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Martin Makes His First Run at the Hall of Fame

Curtis Martin, one of the semifinalists in the running to be inducted into the Pro Football Hall of Fame Class of 2011, was as humble as always when speaking with "voice of the Jets" Bob Wischusen on Inside the Jets on ESPN 1050.

"The Hall of Fame is something that I have much respect for, more so than individual goals during my career," said Martin, who set franchise marks for rushing yards, carries and touchdowns as the Jets tailback from 1998-2005. "I think the Hall of Fame is an elite class. I think to be mentioned and to be honored in such a manner is quite an honor."

Softspoken and understated, Martin was a five-time Pro Bowler and, in his finest NFL season, led the league with 1,697 rushing yards and made the All-Pro first team in 2004. He's the fourth-leading rusher in the history of the NFL with 14,101 rushing yards. Yet throughout his career he tried to keep a low profile. He still credits his success to former Jets coach Bill Parcells as his coach, mentor and father figure throughout his career.

"Much of my life I liked flying under the radar," he said. "I always like to think that my work should speak for itself — my character, my integrity, things like that. I don't like hype. I don't like someone pumping me up to be something that I'm not. … I would appreciate it more if people just felt that I deserved to be [in the Hall of Fame] and my work spoke enough to get the amount of votes that I need to get in."

Martin, a Pittsburgh native who played at the University of Pittsburgh, worked every single day to be the best he could be. Wischusen recounted a story that Terry Bradway, then the Jets general manager and now their senior personnel executive, told about Martin being the only person at the Jets' facility during off days, studying film and his playbooks. From 1995-2004, Martin was the standard of consistency, rushing for over 1,000 yards in each of his first 10 seasons, an NFL record he still shares with Barry Sanders.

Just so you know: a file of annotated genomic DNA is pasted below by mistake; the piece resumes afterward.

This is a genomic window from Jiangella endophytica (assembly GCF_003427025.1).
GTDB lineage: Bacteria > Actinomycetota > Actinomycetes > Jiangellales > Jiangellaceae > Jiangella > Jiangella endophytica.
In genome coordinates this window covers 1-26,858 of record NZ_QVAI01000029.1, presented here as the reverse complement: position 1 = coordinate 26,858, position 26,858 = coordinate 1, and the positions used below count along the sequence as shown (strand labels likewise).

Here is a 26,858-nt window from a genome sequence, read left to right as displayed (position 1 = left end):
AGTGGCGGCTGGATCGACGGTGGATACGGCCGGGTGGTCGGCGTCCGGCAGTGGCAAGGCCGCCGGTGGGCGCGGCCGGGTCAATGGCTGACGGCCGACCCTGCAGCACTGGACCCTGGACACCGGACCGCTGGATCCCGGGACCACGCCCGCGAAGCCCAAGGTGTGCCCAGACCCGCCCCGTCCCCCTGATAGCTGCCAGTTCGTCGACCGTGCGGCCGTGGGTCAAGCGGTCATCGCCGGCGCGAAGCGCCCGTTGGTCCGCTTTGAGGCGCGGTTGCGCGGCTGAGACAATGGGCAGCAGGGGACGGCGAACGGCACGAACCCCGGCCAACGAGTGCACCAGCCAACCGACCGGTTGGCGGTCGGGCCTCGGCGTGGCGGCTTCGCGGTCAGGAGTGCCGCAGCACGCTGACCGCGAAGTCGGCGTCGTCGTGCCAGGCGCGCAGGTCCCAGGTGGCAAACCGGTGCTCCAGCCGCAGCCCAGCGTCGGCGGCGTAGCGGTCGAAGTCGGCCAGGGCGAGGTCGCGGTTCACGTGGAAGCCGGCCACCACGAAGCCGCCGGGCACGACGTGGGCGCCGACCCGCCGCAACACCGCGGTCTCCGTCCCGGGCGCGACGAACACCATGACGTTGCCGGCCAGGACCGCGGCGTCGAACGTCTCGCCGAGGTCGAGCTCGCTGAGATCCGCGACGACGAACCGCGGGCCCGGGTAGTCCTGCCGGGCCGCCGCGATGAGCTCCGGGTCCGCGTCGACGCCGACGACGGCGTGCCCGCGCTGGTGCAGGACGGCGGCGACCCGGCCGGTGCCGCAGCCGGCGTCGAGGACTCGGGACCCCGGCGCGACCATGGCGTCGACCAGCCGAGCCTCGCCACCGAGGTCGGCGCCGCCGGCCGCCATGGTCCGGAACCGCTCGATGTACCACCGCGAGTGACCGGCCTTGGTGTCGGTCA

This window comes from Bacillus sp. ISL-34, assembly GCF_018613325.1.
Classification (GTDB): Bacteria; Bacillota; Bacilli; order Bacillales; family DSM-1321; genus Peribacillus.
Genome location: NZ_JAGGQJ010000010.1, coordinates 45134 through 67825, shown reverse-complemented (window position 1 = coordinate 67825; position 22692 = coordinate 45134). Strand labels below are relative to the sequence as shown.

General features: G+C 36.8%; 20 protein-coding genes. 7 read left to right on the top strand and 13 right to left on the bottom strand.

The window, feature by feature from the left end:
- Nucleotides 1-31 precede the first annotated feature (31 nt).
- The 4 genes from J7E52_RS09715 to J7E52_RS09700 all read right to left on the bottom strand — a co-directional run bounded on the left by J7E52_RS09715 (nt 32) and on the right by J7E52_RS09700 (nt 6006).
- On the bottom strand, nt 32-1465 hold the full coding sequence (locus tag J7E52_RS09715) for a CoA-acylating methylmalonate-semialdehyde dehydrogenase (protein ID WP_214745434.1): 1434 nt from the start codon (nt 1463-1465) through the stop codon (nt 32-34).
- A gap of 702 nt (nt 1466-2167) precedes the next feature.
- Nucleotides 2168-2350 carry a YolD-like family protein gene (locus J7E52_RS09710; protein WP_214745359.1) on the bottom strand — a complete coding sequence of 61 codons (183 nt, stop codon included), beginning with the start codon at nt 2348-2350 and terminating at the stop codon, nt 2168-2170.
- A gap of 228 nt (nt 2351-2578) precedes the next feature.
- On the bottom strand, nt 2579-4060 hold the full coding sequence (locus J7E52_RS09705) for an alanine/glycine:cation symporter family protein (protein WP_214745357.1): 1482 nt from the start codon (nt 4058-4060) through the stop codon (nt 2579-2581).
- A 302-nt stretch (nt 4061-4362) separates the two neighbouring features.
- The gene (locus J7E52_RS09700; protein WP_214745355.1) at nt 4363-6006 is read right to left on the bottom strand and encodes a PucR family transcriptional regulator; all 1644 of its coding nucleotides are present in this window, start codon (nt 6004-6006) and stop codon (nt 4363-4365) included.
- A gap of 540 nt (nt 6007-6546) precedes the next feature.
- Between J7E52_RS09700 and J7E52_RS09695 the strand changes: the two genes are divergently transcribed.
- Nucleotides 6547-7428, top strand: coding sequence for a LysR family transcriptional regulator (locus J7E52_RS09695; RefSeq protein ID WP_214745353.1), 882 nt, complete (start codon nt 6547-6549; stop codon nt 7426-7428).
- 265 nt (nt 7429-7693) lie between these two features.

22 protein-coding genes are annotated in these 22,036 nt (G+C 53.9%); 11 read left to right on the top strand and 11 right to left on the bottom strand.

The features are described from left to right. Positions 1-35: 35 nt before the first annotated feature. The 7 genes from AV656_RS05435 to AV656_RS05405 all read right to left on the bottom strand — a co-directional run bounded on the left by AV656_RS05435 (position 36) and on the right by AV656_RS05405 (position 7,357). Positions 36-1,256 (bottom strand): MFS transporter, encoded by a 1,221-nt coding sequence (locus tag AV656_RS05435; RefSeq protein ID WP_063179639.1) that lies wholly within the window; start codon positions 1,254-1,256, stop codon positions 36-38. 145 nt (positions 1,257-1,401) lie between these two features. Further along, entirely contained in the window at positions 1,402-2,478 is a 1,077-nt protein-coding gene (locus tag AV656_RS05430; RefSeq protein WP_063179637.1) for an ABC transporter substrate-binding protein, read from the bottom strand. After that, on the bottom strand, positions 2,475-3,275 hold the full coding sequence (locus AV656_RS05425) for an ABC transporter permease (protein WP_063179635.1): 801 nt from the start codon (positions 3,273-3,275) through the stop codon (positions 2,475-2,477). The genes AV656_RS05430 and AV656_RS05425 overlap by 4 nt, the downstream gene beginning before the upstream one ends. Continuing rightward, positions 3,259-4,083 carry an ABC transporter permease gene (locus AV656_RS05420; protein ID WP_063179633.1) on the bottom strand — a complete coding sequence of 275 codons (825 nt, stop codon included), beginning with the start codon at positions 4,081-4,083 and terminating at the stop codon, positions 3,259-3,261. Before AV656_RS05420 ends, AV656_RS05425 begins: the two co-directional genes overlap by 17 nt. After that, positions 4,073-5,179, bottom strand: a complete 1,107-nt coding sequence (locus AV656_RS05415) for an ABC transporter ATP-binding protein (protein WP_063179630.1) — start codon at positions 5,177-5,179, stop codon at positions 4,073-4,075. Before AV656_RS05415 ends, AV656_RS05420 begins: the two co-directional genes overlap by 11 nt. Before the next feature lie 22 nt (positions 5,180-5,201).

"I always think it's important to compete most with yourself," Martin said. "I was always trying to outdo myself, especially when it came to my craft on the field. I knew that I wasn't as talented as a LaDainian Tomlinson or an Adrian Peterson or a Chris Johnson or any of those guys. I always tell people that every single year that I played in the NFL there was at least one if not two people who had more talent than I did.

"I've always believed in outworking everyone on the team, everyone in the organization, whether they are a secretary or whatever, I always wanted to be the best and get the most out of myself."

That's sounds like a Hall of Fame work ethic, and Jets fans would certainly be proud to have another one of their stalwarts enshrined in Canton, Ohio. The Green & White have already honored him in their first Ring of Honor class in August, and he will continue to be a fan favorite for years.

The team also remains a favorite of his. The play of second-year quarterback Mark Sanchez has particularly jumped out to Martin this season.

"One thing that I'm impressed with most is the level of maturity that he seems to exhibit on the field and off the field," Martin said. "To see how he's matured from last year to this year, he seems to have the potential to keep improving for numerous years ahead. I'm excited about what he brings to the Jets organization."

While Martin certainly hopes to be selected to the Hall of Fame in February, his biggest concern these days is off the field, where he has continued his life after football.

"I've always been preparing for that day when I couldn't run the ball anymore," Martin said. "I'm involved in several different businesses, but something that I think the Jets fans and other people would actually be able to look into at some point in time is the charitable things that I do. In my second year I began to take 12 to 15 percent of every check that I've ever received in the NFL and put it aside and I've used it strictly for helping and serving others."

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